As military cooperation between France and Australia increases, the French Navy is stepping up its presence in the Asia–Pacific region to protect its trade routes and demonstrate the importance it places on international maritime law.
The chief of the French Navy, Admiral Christophe Prazuck, tells The Strategist that the government-to-government agreement for the French company Naval Group to design 12 submarines for the Royal Australian Navy signals much closer cooperation for decades to come.
“A key reason for our involvement in the region is our new strategic relationship with Australia. We are profoundly linked to the Australian Navy. This contract will link our two countries for decades. For 30, 40, 50 years our links will be tight.”
Prazuck, who served in submarines, on surface warships, as a special forces officer and as an oceanographer, said defence cooperation between France and Australia will be enhanced by the submarine project but it won’t be limited to submarine operations. “Our road map is not limited to submarines. It includes environmental surveys, oceanography, hydrography.”
There’s already increasingly close cooperation on anti-submarine warfare, submarine strategy and amphibious operations and more visits to Australian ports by French warships, Prazuck said. “We’re sending to Australia our newest class of ships. In the past such visits have been made by patrol boats arriving from France’s island territories. Now we are sending here our most sophisticated pieces of equipment to work with our Australian friends.”
France has always had a strong interest in the Asia–Pacific, Prazuck says. “The centre of gravity of the world is moving towards your region. Much of our trade is now with Asia and the Indo-Pacific. We’re not so far from home because we have 1.6 million French people living in the Pacific, in New Caledonia, Polynesia and expats in the area. So we are a country of the Pacific region. We live in the region”, he said.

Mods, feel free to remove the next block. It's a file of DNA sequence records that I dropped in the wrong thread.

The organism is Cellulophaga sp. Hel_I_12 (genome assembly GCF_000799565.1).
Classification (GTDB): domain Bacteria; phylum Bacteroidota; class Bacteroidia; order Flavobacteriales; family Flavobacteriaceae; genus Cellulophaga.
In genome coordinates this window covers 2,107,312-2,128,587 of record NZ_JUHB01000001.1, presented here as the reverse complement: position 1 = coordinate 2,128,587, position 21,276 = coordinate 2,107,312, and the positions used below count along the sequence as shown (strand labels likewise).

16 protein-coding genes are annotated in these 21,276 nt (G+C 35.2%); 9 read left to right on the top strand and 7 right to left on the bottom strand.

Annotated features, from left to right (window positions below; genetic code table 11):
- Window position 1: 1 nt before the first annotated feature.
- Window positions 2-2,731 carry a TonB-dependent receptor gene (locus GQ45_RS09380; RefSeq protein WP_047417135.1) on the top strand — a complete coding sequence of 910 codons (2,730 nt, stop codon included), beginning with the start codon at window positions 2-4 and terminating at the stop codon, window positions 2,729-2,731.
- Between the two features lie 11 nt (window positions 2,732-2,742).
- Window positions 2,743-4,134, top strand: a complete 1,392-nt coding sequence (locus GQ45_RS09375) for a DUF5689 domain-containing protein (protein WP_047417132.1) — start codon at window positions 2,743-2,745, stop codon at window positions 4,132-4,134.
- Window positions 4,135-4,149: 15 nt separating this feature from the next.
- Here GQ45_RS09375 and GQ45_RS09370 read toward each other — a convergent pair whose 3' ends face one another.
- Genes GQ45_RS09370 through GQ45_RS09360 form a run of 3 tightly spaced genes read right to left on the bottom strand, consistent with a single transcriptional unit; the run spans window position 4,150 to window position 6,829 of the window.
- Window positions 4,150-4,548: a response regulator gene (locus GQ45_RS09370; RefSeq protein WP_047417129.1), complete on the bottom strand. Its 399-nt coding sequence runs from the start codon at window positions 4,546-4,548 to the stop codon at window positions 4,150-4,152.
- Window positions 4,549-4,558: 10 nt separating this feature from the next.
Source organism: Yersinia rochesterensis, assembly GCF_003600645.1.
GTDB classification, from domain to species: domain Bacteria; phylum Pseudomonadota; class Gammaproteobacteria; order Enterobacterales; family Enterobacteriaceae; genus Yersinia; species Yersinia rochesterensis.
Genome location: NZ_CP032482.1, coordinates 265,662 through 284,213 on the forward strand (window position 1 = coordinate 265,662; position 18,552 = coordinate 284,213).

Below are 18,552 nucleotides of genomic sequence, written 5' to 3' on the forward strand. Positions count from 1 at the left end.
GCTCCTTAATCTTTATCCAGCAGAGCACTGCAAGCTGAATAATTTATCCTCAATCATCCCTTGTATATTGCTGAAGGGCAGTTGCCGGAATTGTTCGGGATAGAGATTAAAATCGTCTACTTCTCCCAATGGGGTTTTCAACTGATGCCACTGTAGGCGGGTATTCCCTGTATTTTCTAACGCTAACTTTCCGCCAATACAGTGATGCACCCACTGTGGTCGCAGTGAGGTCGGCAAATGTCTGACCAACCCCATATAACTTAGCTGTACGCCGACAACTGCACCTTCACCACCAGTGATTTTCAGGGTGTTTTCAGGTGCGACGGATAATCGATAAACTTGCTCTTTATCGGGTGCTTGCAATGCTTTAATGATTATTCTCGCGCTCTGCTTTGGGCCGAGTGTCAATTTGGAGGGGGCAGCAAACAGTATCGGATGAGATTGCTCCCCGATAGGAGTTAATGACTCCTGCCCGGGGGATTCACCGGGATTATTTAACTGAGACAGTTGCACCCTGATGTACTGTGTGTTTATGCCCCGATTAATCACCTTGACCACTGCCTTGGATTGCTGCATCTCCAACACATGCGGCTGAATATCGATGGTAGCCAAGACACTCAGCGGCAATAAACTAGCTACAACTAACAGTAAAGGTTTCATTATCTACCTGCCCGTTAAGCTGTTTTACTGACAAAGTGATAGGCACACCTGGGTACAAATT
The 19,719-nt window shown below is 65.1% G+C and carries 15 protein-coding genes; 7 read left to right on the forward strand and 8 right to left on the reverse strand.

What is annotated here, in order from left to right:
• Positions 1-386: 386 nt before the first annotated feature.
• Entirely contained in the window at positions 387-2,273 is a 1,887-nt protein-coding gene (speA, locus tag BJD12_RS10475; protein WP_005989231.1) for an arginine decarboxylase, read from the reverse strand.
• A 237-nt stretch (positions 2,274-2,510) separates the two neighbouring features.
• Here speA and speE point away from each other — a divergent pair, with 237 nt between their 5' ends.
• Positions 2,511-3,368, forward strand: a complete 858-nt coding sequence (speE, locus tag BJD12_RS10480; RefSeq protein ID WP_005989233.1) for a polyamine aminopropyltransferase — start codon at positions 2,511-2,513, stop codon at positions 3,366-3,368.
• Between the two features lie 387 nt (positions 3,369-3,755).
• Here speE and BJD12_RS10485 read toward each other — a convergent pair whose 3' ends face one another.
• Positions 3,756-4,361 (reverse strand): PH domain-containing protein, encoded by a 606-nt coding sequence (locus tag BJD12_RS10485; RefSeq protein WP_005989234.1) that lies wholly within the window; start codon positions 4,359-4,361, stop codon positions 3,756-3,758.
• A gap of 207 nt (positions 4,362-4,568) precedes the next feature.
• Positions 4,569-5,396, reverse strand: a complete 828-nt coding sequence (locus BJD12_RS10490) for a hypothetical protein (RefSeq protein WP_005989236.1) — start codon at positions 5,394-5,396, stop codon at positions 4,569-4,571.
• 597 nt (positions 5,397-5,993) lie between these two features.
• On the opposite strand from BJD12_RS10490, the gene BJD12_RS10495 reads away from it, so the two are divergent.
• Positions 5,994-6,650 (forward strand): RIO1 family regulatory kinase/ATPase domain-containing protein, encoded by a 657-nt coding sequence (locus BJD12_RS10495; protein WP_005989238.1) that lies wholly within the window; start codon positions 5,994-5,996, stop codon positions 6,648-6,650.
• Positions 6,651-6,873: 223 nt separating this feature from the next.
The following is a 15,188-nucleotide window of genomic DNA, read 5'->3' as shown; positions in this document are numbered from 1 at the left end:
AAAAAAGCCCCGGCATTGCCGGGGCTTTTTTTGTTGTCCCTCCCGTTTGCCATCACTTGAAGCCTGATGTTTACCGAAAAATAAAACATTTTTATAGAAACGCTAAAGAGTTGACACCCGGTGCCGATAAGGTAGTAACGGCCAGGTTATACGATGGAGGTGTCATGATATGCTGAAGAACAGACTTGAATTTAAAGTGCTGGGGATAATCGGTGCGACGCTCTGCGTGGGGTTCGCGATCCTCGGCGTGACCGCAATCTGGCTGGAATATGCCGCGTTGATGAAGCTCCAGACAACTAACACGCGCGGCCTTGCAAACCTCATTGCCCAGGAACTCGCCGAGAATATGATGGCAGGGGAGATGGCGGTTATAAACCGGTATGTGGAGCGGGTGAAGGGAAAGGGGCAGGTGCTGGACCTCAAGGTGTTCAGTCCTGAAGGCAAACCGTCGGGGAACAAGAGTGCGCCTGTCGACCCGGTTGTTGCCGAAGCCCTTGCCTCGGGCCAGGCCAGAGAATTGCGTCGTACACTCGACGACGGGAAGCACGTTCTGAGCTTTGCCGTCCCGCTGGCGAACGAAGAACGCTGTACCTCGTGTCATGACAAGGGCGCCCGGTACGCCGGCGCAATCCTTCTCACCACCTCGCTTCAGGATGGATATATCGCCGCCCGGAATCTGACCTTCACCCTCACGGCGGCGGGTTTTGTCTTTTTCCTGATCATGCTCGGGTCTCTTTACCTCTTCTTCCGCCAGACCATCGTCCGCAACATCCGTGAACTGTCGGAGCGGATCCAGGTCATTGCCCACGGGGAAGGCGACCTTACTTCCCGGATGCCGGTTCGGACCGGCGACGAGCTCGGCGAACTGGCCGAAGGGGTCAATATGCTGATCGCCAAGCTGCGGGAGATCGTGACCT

France in the Asia Pacific region
“Your region of the world is pretty dynamic”, Prazuck said. “Each country in the region is getting the tools it needs to protect its security and prosperity.” He says France is closely following the tensions in the South China Sea. France is concerned that the international court ruling on the disputed territories has been ignored. “This is of great concern to us. We are following it with great attention.”
France is translating those concerns into actions by increasing its naval presence in the area, Prazuck said.
“What’s happening in the region with the weakening of the law of the sea is important to us. We have been sailing in the area and particularly in the disputed areas to make our point as a maritime country.”
The most recent French defence white paper raises two key security concerns, Prazuck said. The first is the opportunities provided to terrorists when governance collapses and nations become failed states. The other is the extent to which global and regional powers are increasing their arsenals, especially at sea.
“The strategic landscape is moving rapidly’, Prazuck said. “China, for example, built in the last four years the equivalent of the entire French Navy. It’s not a threat, but the landscape has changed and it’s changing very fast. It’s changing faster at sea than on land. With freedom of navigation you can move your assets more easily. You can show your power more easily and you can put pressure on the sea lines of communication and have a strong influence without moving out of your country.”
France, the maritime powerhouse
The French military has regularly worked closely with Australian and New Zealand forces to deal with natural disasters in the region.
Prazuck said France needs a strong naval capability because it’s the world’s number two maritime nation with the second largest exclusive economic zone (EEZ). “Australia is the third. If you add all the EEZs around our islands, we have 11 million square kilometres—the equivalent of the US and Mexico. It’s a huge piece of water.”
He said that, as a former submariner, he’s sure the conventionally powered Shortfin Barracuda being designed for the RAN will be a very effective submarine that will meet Australia’s needs.
The question of whether Australia should have nuclear submarines is a political and strategic issue rather than a technical issue, he said.
He says France has been building submarines at the rate of one per year, on average, since 1899. Last year France’s six nuclear-powered attack submarines spent a total of 1,000 days at sea, the highest availability rate since they were launched 30 years ago.
Brendan Nicholson is defence editor of The Strategist.